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Brand Story Gucci

In 1921, Guccio Gucci opened a leather goods company and small luggage store in his native Florence. Though his vision for the brand was inspired by London, and the refined aesthetic of English nobility he had witnessed while working in the Savoy Hotel, his goal on returning to Italy was to ally this classy sensibility with the unique skills of his native Italy. Specifically, with the master craftsmanship of local Tuscan artisans.

Within a few years, the label enjoyed such success the sophisticated international clientele on vacation in Florence thronged to Gucci’s bottega, seeking the equestrian-inspired collection of bags, trunks, gloves, shoes and belts. Many of Guccio’s Italian clients were local horse-riding aristocrats, and their demand for riding gear led Gucci to develop its unique Horsebit icon - an enduring symbol of the fashion house and its increasingly innovative design aesthetic.

Faced with a shortage of foreign supplies during the difficult years of Fascist dictatorship in Italy, Gucci began experimenting with atypical luxury materials, like hemp, linen and jute. One of its artisans’ most subtle innovations was burnishing cane to create the handle of the new Bamboo Bag, whose curvy side was inspired by a saddle’s shape. An ingenious example of “necessity as the mother of invention”, the bamboo became the first of Gucci's many iconic products. A favorite of royalty and celebrities alike, the bag with burnished handle remains a huge favorite today.

During the Fifties, Gucci again found equestrian inspiration with its trademark green-red-green web stripe, derived from a traditional saddle girth. It became an instant success and an instantly recognizable hallmark of the brand. Opening stores in Milan and New York, Gucci started to build its global presence as a symbol of modern luxury.

With the passing of Guccio Gucci in 1953, his sons Aldo, Vasco, Ugo and Rodolfo took over the business.

Gucci products quickly became renowned for timeless design and were cherished by iconic movie stars and figures of elegance in the Jet Set era. Jackie Kennedy carried the Gucci shoulder bag, which is known today as the Jackie O. Liz Taylor, Peter Sellers and Samuel Beckett sported the unstructured, unisex Hobo Bag. Gucci’s classic moccasin with Horsebit hardware became part of the permanent collection at the Costume Institute, Metropolitan Museum of Art in New York. Gucci answers a personal request by Grace Kelly by creating the now famous Flora silk print scarf for the Monaco princess.

In the mid-60s, Gucci adopted the legendary interlocking double G logo, creating yet another chic Gucci visual insignia.

Gucci continued its expansion abroad with stores opening in London, Palm Beach, Paris and Beverly Hills.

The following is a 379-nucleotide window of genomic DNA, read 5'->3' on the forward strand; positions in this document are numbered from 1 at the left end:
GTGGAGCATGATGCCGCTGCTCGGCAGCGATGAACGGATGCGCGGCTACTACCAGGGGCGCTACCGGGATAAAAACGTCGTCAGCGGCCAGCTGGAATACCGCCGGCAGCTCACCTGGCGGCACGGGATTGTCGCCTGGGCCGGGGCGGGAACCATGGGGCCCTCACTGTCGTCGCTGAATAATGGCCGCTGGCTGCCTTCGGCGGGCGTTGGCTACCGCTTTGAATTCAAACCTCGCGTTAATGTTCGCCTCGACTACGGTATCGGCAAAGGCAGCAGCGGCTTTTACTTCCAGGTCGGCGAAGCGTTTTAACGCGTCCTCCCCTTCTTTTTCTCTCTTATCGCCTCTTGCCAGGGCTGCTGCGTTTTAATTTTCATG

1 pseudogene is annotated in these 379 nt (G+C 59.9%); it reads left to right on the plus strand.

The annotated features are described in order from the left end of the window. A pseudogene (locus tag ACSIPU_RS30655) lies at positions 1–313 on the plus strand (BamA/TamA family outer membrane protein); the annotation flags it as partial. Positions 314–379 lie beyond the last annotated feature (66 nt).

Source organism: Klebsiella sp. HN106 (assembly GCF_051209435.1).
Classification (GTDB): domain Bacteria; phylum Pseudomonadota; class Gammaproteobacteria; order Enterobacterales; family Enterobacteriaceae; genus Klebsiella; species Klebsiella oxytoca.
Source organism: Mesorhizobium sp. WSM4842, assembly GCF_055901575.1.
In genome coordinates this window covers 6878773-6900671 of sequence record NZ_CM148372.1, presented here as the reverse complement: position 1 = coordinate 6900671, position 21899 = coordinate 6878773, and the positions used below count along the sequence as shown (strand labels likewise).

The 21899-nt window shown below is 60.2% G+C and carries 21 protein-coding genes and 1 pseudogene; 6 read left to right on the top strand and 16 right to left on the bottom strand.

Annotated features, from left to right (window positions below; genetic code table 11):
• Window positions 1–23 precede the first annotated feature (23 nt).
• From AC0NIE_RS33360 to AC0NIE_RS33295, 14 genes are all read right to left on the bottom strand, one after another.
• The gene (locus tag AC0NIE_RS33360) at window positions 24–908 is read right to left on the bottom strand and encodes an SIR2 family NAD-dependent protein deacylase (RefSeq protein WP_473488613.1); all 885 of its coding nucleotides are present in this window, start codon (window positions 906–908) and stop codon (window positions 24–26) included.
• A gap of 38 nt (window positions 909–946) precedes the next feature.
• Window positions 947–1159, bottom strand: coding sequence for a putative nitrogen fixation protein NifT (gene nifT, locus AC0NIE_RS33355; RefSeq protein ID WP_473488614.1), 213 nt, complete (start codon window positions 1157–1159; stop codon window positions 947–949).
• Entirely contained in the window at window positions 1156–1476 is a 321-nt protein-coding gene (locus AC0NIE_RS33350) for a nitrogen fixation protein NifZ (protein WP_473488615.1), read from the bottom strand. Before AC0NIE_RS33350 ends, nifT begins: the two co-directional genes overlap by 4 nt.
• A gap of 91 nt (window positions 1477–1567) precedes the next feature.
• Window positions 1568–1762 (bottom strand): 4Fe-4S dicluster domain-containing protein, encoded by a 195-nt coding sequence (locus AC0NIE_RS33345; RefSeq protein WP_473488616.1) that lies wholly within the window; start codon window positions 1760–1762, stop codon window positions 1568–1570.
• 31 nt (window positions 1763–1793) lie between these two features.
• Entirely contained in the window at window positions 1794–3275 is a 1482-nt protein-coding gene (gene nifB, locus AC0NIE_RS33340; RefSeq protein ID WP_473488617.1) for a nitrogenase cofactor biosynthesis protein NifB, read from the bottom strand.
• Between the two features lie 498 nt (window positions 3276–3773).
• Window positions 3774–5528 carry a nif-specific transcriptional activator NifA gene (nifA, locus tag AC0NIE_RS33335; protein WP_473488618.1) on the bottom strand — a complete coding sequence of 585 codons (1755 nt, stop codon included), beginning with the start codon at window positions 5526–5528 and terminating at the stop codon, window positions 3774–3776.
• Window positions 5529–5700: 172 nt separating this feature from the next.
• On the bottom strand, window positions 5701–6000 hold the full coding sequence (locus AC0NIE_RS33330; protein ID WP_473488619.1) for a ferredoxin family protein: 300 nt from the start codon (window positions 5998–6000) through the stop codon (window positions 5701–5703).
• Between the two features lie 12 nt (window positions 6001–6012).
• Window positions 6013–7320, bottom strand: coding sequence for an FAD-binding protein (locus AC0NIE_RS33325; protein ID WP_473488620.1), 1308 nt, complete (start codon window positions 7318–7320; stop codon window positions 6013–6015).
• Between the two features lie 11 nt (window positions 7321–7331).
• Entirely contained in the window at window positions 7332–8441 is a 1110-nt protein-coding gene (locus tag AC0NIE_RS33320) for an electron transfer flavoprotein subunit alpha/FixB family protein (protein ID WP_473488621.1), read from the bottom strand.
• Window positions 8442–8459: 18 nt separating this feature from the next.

Gucci continued its global expansion, true to the original aspirations of Aldo, and set its sights on the Far East. Stores opened in Tokyo and Hong Kong. The company developed its first ready-to-wear collections, featuring GG printed shirts or GG buttoned fur-trim coats.

The brand became famous for its unique mix of innovative audacity and legendary Italian quality and craftsmanship. Gucci icons were re-invented in new shapes or colors – burning the GG logo through suede - using ever more luxurious materials, mike baby crocodile coats with sterling silver snakehead buckles.

In 1977, its Beverly Hills flagship was revamped with a private Gucci Gallery, where privileged VIPs like Rita Hayworth or Michael Caine could browse for $10,000 bags with detachable gold and diamond chain or platinum fox bed throws.

In 1981 Gucci staged its first ever runway show inFlorence.

In 1982, Gucci became a public limited company, and leadership passed to Rodolfo's son, Maurizio Gucci, who held 50 percent of the company’s shares. In 1987, Investcorp, a Bahrain-based investment company, began buying into Gucci, eventually competing the purchase all of the company’s shares in the early Nineties.

In the 1990's Gucci is re-launched to global renown through a groundbreaking mix of tradition and innovation. Tom Ford became creative director of Gucci in 1994 and infused the luxury brand with a sense of daring and provocation that resonated with celebrity and the fashion world. The stiletto, and silk cutout jersey dresses with metallic hardware details became instant icons of Ford's uniquely glamorous vision.

Domenico De Sole was appointed CEO in 1995, and Gucci made the highly successful transformation to a fully public company. Gucci is named "European Company of the year 1998" by the European Business Press Federation for its economic and financial performance, strategic vision and management quality. In 1999, Gucci entered into a strategic alliance with Pinault-Printemps-Redoute, transforming itself from a single brand company into a multi-brand luxury group.